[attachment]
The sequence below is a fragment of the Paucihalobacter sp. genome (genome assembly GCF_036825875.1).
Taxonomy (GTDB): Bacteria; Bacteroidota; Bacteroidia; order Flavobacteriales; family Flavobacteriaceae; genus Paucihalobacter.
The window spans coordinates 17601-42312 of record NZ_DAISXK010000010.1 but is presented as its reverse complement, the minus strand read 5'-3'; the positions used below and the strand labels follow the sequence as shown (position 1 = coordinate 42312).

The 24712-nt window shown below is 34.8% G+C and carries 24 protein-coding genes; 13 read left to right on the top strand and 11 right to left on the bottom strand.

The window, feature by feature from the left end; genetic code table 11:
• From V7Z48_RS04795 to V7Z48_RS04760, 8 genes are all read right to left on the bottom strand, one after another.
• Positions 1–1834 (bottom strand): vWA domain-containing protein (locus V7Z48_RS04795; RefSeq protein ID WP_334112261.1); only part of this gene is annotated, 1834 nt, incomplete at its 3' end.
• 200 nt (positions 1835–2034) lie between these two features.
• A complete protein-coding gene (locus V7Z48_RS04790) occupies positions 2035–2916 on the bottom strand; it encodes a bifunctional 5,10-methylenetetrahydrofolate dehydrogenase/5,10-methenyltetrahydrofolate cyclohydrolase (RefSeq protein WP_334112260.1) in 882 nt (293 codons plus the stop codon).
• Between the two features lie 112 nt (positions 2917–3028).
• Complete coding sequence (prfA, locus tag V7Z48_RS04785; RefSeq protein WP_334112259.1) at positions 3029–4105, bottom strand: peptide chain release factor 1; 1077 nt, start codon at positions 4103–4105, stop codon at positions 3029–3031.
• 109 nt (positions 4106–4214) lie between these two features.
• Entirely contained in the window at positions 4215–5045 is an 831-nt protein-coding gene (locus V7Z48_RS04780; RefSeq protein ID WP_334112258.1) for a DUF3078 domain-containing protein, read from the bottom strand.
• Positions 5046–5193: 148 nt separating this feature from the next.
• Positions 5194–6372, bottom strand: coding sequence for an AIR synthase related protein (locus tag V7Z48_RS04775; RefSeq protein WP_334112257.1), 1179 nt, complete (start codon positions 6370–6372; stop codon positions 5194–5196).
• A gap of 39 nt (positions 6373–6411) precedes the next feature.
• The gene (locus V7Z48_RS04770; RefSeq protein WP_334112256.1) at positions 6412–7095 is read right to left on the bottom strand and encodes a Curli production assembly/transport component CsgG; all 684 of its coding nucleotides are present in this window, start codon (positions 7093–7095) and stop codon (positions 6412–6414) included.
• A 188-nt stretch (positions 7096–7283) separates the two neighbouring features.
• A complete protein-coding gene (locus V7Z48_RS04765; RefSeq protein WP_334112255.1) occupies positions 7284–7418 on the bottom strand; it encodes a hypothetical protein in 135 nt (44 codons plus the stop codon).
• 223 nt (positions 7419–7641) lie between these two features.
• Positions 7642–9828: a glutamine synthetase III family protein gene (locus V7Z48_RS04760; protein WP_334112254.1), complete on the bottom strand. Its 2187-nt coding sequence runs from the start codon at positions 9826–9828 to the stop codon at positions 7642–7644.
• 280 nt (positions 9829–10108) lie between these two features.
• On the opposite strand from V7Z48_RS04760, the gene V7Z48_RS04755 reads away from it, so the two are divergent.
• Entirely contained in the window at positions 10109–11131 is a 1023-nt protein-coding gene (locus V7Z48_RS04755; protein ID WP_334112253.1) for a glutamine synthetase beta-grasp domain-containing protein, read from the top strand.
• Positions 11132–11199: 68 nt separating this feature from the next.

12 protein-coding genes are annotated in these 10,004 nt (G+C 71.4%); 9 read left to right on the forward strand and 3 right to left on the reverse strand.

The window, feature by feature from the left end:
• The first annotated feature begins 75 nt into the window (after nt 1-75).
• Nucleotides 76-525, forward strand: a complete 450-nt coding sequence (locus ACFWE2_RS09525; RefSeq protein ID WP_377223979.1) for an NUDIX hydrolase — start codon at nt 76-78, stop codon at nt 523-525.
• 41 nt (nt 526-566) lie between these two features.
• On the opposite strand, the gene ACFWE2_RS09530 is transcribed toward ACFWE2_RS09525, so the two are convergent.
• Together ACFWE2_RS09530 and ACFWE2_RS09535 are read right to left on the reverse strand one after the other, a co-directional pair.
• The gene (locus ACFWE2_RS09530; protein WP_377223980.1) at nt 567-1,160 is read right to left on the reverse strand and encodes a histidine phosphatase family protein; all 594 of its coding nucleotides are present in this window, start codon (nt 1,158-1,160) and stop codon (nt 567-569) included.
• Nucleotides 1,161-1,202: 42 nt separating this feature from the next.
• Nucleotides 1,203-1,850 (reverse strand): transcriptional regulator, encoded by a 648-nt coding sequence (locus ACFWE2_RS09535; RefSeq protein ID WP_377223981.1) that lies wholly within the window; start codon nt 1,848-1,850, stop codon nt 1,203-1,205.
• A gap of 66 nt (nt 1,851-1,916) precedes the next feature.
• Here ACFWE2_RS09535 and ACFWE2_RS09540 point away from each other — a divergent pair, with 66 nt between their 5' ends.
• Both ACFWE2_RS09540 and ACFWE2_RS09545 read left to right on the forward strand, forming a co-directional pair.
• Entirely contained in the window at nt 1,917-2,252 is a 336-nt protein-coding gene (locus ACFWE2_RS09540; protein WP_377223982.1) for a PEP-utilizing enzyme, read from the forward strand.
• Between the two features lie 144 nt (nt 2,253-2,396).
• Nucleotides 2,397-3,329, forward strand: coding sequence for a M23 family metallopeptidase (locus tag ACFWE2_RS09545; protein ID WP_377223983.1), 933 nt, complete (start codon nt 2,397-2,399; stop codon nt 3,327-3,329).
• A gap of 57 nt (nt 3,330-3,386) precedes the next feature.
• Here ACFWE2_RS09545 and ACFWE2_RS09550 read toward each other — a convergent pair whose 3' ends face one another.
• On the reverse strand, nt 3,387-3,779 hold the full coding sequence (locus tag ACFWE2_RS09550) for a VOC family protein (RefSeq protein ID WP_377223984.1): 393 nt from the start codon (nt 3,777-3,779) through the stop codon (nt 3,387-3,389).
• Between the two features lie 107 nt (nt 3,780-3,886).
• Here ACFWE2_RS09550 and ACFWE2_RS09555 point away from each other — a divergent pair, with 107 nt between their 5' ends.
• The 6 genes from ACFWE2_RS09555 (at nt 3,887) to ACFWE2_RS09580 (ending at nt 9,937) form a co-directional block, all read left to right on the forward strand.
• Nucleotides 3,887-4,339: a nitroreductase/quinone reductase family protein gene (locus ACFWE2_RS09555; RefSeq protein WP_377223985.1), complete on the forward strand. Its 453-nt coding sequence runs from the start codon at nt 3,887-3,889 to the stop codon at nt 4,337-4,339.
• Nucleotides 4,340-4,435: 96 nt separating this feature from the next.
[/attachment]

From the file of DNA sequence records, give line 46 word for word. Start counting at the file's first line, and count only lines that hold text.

• Here ACFWE2_RS09550 and ACFWE2_RS09555 point away from each other — a divergent pair, with 107 nt between their 5' ends.